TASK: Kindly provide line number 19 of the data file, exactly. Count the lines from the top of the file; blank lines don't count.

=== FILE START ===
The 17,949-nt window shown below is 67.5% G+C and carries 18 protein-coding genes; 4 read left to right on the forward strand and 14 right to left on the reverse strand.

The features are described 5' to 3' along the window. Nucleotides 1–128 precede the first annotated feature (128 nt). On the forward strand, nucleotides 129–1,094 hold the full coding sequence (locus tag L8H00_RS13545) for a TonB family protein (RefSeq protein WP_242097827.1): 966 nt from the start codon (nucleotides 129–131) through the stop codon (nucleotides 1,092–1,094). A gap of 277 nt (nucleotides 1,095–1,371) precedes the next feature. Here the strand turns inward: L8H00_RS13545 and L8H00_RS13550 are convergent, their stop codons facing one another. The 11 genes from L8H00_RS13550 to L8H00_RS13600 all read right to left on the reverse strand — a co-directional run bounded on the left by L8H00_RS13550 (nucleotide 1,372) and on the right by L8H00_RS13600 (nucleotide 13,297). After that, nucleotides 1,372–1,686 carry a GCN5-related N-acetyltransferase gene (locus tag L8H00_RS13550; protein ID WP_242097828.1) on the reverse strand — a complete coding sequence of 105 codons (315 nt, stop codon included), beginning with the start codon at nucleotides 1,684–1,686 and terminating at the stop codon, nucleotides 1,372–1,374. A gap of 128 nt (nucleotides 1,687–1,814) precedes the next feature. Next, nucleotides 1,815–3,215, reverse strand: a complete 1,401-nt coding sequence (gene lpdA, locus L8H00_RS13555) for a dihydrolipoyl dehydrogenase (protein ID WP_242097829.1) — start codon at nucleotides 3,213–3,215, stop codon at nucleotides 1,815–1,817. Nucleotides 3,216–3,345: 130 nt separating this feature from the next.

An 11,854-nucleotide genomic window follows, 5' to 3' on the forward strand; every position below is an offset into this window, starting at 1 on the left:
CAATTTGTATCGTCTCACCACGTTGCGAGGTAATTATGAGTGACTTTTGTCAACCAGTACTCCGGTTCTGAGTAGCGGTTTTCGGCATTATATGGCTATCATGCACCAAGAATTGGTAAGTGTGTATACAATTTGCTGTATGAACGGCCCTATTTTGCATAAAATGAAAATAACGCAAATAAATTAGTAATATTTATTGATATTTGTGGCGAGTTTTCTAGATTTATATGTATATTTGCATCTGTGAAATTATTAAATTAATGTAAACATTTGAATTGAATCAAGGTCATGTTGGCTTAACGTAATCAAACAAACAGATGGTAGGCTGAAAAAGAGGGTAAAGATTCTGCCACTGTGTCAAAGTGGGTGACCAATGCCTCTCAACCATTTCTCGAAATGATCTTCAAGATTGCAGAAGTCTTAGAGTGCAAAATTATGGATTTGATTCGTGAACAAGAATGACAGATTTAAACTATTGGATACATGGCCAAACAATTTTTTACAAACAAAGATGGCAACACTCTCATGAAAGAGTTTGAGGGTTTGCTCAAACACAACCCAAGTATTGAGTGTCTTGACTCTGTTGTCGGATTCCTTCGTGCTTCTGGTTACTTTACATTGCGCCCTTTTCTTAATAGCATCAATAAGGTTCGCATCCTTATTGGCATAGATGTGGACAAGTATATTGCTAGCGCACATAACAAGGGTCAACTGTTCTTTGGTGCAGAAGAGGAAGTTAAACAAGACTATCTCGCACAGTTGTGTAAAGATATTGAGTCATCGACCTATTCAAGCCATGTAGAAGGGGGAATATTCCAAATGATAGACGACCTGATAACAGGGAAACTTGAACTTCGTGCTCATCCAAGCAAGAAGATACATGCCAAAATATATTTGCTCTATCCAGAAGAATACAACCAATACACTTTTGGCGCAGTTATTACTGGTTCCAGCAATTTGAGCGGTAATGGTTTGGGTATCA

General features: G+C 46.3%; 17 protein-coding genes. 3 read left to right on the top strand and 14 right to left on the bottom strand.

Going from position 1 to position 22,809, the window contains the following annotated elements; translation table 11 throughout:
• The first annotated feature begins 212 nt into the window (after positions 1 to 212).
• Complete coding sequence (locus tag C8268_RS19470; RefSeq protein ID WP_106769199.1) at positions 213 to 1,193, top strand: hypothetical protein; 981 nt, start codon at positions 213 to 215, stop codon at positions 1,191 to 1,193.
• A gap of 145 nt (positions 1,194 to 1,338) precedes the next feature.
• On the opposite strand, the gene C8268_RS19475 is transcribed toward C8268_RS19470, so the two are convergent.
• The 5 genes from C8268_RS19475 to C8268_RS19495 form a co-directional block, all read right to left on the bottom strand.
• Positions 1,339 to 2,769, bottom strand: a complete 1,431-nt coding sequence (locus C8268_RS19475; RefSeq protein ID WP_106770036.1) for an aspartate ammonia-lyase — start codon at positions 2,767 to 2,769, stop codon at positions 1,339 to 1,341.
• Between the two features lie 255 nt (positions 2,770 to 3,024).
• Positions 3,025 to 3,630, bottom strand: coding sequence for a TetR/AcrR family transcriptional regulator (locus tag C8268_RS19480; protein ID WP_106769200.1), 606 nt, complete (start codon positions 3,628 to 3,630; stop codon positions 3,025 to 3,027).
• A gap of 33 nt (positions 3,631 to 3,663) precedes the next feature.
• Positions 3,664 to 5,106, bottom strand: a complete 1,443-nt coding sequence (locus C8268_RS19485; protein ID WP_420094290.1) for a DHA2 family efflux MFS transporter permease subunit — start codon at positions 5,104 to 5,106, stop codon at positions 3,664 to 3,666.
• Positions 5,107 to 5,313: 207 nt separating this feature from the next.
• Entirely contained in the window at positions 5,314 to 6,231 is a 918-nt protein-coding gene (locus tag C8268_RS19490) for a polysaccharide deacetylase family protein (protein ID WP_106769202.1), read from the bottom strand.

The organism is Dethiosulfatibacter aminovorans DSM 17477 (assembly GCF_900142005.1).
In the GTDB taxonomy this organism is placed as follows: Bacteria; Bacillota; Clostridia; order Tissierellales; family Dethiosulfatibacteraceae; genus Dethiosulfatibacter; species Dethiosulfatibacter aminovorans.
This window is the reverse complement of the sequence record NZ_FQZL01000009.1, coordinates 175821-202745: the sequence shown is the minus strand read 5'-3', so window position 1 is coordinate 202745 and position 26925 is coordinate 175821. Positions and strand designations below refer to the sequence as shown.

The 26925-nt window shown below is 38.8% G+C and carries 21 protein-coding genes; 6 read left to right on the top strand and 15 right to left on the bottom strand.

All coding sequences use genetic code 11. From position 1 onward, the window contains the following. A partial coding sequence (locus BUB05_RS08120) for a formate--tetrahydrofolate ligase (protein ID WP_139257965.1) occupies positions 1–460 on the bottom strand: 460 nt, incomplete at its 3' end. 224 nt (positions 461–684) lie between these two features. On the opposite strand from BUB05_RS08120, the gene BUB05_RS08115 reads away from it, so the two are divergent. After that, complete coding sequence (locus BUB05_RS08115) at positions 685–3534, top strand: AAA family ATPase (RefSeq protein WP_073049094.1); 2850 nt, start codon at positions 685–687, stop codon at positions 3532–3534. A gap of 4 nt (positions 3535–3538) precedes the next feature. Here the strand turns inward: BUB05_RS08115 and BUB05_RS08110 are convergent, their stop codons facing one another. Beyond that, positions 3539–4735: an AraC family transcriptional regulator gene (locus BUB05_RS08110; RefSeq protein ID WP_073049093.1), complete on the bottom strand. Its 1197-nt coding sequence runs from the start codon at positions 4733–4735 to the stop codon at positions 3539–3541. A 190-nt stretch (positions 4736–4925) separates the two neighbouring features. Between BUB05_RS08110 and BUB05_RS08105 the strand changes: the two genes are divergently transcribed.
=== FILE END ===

The organism is Dethiosulfatibacter aminovorans DSM 17477 (assembly GCF_900142005.1).